Getting critique is probably one of the scariest aspects of being a writer. It scares me even more than pitching or querying. Putting a piece of work you've been slaving over for weeks, months, or even years to have people give you constructive criticism is terrifying. I've been critiqued by over forty people now and my heart rate still goes up and sometimes I get a bit sweaty and I flinch at some of the mistakes.
|Yes, it is.|
But critique is a necessary evil.
That said I've read a lot of posts on how to give critique, but I haven't seen so many about how to handle it. Not only have I been critiqued by a lot of people, I've critiqued and edited about the same amount if not more--and I've had a lot of good and bad experiences with it. If you want to grow in your writing, critique is paramount, but how you handle critique can make or break your critiquing experience both for you and the person critiquing you.
1.) Remember You Asked For It - First things first, you asked this person to look over however much of your work and give their honest opinion of it. If you say to critique anything they see, most of them are going to do it. If you're more tender-skinned, try asking for specific critique then the critiquer will focus on that instead of everything. For example: just the grammar, just the characters, just the plot, etc.
|And we must have Jack Sparrow gif.|
2.) Most Critiquers' Sole Purpose in Life isn't to Watch Your Book Burn - Though I've had experience with really jerkish critiquers, most I've met are pretty nice chaps. They genuinely want to help you. Just them saying yes to critique you shows that. Good critiquers will give both positives and negatives to sandwich the critique, so don't automatically take their critique as a personal attack on you. Don't immediately reply to the critiquer with an all caps email about how the critiquer is a moron and you are so right. What is the point of critique if you do that? Plus it's rude. And yes, I have had people do this to me. It's why I'm really ... really picky with whom I critique.
|They don't want to do this to you.|
3.) Sometimes They Really Are Jerkwads - On the other hand there are some people that are really bad at critiquing. They slam you with a bunch of negatives and they don't really give a crap about how much time you put into the book. Don't assume every critiquer is going to be this though. Assume they're going to be a nice person and if they turn out to be a jerkwad then so be it.
|I have not seen this show, but this gif is hilarious.|
4.) You Don't Have to Take the Advice, But Mull it Over Before Making a Decision - Give yourself a few days or even a week or so to really think about the critiquer's advice whether it be good or bad. Read it over a few times. Really mull it over. You don't have to take the advice, it's your story, but sometimes you may have to make a hard decision because they pointed out something big. Maybe you need to cry over it a bit or eat some mochi ice cream or drink some Bubble Tea before you feel ready to take on the new challenge.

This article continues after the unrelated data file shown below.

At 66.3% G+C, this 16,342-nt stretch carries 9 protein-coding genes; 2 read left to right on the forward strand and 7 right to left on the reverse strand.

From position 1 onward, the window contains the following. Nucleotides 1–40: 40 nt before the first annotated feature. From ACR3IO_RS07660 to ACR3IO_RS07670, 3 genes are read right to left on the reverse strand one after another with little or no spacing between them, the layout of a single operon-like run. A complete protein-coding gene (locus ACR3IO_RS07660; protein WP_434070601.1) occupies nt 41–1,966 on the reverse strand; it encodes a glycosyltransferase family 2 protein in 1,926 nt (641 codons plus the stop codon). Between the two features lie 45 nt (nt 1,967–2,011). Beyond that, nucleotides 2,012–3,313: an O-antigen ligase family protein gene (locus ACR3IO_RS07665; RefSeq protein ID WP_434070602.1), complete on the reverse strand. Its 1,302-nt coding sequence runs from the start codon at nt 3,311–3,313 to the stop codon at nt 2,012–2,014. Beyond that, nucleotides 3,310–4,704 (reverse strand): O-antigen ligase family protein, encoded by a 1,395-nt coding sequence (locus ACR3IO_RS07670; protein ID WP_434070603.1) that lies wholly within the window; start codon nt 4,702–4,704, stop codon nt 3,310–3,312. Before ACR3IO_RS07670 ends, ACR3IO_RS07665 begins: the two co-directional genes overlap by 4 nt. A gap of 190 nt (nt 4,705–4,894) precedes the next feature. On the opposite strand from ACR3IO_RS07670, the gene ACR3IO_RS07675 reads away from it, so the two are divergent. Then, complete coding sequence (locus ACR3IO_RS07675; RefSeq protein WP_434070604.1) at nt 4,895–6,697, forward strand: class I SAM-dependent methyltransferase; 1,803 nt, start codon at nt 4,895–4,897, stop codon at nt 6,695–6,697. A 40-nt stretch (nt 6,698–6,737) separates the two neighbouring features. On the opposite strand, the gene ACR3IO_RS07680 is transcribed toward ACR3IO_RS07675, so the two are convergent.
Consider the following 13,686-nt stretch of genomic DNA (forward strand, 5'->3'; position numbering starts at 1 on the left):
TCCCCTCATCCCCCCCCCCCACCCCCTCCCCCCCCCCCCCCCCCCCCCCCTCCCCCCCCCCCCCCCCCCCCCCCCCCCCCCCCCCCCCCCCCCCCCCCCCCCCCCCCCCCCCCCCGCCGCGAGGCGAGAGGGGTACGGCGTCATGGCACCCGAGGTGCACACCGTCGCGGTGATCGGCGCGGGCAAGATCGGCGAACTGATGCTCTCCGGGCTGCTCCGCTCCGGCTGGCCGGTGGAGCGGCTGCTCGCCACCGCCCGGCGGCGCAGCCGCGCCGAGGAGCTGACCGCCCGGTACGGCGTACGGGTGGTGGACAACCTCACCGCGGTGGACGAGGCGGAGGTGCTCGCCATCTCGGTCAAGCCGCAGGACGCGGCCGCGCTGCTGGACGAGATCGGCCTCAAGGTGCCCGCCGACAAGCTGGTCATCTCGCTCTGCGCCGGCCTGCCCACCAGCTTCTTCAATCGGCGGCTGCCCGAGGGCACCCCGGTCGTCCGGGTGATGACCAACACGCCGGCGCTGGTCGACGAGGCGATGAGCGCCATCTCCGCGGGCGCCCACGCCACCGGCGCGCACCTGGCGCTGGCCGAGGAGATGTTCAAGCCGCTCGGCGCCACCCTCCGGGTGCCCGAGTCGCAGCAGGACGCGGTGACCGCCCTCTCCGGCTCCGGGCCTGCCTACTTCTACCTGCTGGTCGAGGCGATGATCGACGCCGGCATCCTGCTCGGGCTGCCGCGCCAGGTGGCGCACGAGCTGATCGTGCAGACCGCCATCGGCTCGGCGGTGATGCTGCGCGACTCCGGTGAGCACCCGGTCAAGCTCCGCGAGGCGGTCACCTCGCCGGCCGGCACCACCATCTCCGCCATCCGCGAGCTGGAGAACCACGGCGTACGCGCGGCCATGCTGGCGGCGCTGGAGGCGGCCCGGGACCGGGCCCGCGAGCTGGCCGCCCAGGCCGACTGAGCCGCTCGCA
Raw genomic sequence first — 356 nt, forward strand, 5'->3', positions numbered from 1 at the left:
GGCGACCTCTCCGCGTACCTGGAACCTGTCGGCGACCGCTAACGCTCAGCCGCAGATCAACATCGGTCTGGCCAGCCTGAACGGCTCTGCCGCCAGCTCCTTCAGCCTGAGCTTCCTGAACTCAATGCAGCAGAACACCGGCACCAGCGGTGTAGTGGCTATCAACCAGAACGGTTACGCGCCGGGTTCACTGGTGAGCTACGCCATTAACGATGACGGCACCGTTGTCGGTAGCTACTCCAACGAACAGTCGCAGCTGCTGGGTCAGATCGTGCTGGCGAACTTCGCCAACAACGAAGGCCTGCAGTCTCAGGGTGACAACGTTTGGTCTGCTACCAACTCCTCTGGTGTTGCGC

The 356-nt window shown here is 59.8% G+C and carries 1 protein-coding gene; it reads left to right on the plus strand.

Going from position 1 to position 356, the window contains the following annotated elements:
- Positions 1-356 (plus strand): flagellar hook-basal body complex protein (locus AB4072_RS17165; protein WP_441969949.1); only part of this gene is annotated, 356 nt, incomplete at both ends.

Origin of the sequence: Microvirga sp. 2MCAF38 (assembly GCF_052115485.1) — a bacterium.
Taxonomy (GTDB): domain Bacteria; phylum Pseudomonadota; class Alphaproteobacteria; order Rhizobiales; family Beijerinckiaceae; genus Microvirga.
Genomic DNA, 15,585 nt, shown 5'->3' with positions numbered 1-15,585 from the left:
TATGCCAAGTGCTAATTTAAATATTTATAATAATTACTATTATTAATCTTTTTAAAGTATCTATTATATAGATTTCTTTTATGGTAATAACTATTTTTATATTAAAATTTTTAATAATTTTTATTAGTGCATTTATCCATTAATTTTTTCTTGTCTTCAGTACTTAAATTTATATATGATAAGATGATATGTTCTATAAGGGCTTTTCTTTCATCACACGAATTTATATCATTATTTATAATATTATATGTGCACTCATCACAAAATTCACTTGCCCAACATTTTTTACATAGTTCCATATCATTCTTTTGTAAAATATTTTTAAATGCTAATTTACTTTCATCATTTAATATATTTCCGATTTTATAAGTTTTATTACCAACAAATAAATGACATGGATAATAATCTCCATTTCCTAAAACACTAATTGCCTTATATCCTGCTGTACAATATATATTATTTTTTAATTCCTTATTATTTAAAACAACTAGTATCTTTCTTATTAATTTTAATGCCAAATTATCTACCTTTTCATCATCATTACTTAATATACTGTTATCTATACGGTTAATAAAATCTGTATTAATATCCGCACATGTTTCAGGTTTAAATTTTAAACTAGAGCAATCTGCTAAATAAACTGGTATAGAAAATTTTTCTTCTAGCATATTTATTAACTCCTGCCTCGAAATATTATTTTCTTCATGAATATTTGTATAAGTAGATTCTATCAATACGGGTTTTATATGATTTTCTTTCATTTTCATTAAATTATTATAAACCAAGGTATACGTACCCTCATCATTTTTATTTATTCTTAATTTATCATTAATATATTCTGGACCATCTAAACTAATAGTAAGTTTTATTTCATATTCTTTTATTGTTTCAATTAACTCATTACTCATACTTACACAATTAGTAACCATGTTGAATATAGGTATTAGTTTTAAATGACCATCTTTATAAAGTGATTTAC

|... And more about me who's still mulling it over.|
(Every time I think of the word "mulling" I think
of this line. XD )
5.) Before Replying ... - Wait. Always wait a few days. If you are a hot mess about some critique don't send a rage email, let yourself simmer down and think about it logically. If you feel the fire burning need to defend then do it p-o-l-i-t-e-l-y. If it is a point of confusion like say the person pictured something wrong or didn't understand the scene explain it, but keep in mind if they got confused that may mean you didn't do a good job with the scene and you need to rewrite it.
|Don't take after 11's example. XD|
6.) ALWAYS. SAY. THANK YOU. - I can't even tell you how many times I've spent several hours of my life critiquing someone's work, looking up resources for them, plus composing a detailed email with my critique then I send it ... and I don't get so much as a thank you or even a reply. And I've thought to myself, "Well I'm never critiquing you again. Black-balling you." It doesn't matter what the critiquer said to you, thank them for their time. They didn't have to help you, but they did. That's a kindness.
Critique is tough. There's no getting around it, but if you want to be a better writer you have to do it. Fact of life. The bottom line is be courteous to your critique buddies, choose them wisely, and be specific in your critique. It can make or break your experience.
Have you gotten critique? Have you given critique and gotten some responses like I have? What was your best critique experience? What was your worst? Do you have have any questions about critique? Happy Fourth by the way for all y'all fellow 'Mericans! Celebrate it Captain America Style.
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12 Things I've Learned as a Writer I Wish Someone Told Me Sooner
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Twelve Rookie Writer Mistakes and How to Mend Them
The Book of Encouragement
Basing the Protagonist on Yourself: The Pros and Cons